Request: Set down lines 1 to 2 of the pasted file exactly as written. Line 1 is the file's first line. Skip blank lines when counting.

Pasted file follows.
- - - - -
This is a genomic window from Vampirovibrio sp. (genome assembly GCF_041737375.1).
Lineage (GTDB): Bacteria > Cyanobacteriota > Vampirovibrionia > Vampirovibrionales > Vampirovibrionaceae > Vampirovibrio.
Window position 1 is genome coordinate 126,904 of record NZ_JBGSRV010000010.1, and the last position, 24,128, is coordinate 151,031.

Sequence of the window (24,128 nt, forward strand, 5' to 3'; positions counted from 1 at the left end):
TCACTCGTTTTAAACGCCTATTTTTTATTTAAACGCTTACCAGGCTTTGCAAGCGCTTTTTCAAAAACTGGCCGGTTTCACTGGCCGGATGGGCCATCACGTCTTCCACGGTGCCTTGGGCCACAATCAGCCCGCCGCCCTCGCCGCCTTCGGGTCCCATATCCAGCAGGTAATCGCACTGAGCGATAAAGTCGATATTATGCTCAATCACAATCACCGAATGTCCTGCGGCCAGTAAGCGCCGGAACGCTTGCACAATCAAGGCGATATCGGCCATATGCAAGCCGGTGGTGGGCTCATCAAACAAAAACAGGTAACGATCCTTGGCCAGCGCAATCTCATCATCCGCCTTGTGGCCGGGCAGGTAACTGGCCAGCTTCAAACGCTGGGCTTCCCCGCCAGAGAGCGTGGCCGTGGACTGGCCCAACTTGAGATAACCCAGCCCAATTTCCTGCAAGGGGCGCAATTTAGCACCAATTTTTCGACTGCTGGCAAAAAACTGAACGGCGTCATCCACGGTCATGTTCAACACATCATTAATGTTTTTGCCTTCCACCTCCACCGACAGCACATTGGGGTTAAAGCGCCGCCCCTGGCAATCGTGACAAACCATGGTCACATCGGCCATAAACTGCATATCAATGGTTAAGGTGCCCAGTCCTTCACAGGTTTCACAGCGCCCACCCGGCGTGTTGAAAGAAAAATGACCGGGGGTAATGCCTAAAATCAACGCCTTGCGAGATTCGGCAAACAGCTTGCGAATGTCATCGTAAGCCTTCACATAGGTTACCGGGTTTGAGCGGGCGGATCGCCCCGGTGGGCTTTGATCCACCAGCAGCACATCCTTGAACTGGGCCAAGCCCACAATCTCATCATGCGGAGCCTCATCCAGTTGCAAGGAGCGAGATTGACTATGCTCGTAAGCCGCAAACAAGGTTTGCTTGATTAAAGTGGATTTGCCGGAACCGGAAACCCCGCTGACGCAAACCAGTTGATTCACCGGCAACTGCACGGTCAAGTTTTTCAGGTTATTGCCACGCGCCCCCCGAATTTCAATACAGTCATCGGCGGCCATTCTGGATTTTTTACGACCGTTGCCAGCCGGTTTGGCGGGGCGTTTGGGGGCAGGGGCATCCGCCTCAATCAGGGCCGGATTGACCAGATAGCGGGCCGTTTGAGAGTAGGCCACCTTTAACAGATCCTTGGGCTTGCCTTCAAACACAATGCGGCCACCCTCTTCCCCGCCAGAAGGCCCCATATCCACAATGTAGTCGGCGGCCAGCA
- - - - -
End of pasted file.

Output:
This is a genomic window from Vampirovibrio sp. (genome assembly GCF_041737375.1).
Lineage (GTDB): Bacteria > Cyanobacteriota > Vampirovibrionia > Vampirovibrionales > Vampirovibrionaceae > Vampirovibrio.